Sunday Conversation: Pink Floyd’s Nick Mason Provides A Guided Tour Through New L.A. Floyd Exhibit
As a kid growing up a proud music geek there are moments you think would be cool — meeting your heroes, being backstage, typical rock star fantasies. Then there are those moments that are so far beyond your wildest dreams that this quote Steven Van Zandt once said to me sums it up best: "You couldn't have dreamed my life."
Touring a Pink Floyd exhibit with more than 400 artifacts chronicling every phase of the band's career, including Dark Side Of The Moon and The Wall, with Pink Floyd drummer Nick Mason definitely falls into the beyond your wildest dreams moment.
But I had that experience recently at the opening of the exhibit, Pink Floyd: Their Mortal Remains (which runs through January 9), at the new Vogue Multicultural Museum in L.A. Mason, who flew in for 24 hours for a VIP event and opening day, seemed as overwhelmed by the exhibit as the fans.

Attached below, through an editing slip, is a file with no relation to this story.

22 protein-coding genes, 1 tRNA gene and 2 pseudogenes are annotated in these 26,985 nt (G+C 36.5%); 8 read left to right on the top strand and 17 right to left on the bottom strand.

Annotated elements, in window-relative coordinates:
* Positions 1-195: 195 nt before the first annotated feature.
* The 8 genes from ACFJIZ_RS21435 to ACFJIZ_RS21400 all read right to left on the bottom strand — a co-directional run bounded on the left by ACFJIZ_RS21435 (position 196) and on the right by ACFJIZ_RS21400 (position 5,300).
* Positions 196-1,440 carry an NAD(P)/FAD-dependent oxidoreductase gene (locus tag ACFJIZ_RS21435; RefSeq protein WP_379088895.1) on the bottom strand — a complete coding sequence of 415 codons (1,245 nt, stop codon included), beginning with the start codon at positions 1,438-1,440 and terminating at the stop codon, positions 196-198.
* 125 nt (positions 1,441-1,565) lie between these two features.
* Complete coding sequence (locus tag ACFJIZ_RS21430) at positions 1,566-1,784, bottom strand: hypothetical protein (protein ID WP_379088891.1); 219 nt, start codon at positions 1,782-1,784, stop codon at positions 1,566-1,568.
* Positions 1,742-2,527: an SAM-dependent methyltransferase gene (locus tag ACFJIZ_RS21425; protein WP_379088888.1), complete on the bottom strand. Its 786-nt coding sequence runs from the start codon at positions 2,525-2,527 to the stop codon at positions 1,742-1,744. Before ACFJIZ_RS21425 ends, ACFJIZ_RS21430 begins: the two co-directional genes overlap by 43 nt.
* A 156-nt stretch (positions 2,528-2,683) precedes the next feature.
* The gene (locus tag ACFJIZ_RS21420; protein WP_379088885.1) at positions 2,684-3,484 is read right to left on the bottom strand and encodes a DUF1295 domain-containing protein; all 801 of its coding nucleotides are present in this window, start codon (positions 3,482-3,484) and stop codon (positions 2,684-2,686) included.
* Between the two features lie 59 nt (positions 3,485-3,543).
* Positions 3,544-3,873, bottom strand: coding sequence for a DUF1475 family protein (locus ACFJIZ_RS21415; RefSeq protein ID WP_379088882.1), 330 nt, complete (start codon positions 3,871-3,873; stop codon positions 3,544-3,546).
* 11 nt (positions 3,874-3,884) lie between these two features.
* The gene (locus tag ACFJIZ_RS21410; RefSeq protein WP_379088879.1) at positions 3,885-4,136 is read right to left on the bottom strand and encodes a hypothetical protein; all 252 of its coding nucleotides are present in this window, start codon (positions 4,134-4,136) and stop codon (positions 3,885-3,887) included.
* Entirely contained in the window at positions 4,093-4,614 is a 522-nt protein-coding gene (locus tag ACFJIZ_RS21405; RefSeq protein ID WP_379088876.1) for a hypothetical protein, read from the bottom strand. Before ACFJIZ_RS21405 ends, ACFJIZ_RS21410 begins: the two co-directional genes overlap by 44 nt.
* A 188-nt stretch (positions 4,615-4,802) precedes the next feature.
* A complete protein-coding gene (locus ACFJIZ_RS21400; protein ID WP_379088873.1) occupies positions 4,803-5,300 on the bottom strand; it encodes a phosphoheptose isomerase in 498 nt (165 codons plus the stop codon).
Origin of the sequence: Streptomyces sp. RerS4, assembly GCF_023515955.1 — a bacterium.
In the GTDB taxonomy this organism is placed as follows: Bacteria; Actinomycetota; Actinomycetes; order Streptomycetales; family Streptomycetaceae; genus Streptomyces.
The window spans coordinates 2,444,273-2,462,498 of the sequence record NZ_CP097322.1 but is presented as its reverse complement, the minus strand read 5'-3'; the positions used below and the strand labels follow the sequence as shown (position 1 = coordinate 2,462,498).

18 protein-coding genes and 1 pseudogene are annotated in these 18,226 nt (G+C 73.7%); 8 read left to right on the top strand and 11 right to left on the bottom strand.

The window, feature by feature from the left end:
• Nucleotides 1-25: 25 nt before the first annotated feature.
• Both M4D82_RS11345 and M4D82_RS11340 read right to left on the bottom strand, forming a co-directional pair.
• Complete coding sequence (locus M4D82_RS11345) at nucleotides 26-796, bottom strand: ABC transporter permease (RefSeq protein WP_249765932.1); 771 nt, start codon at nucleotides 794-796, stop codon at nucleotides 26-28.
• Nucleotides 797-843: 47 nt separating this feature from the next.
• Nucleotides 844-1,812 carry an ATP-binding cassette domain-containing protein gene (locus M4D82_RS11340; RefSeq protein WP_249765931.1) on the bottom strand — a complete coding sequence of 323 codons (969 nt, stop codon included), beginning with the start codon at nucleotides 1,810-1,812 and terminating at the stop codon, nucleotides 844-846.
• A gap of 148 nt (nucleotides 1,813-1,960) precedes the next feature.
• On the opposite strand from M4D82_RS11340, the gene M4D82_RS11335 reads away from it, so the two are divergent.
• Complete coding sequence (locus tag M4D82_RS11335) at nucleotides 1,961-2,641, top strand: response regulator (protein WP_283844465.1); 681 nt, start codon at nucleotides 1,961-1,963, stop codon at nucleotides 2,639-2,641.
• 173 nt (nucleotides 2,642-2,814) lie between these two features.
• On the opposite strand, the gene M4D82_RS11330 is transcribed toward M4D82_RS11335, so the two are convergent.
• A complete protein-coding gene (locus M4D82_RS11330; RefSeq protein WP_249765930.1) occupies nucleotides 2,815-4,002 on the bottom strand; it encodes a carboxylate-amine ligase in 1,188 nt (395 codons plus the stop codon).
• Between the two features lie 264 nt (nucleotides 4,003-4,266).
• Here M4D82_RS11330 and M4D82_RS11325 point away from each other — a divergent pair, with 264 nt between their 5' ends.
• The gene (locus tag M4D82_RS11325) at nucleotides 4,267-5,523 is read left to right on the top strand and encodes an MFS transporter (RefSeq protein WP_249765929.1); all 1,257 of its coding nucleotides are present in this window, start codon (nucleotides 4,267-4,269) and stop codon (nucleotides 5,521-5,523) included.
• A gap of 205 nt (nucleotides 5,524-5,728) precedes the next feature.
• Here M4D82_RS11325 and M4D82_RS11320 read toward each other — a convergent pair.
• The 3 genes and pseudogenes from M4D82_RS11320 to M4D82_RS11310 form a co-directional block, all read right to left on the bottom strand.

As we discussed during our interview, it's not often as an artist you get the opportunity to go back and see your entire career laid out in a museum. Some of the pieces, like attire and characters from The Wall and the iconic pig from Animals, were obvious. But others were brand new discoveries for longtime Floyd fans.
Fan Paola Mondragon was particularly impressed by the 1975 tour comic that Mason explained was initially met with resistance, but is now, of course, a collector's item.
And the simple fact is seeing all of this and hearing the story together, from the early Syd Barrett days, to the post Roger Waters days, seeing the band's early instruments, ticket stubs, concert posters, so much of the iconic artwork from Storm Thorgerson (who did their album covers) and more, underscores the weight of Pink Floyd's legendary career. Very few artists, as Mason and I discussed, lend themselves to a museum retrospective.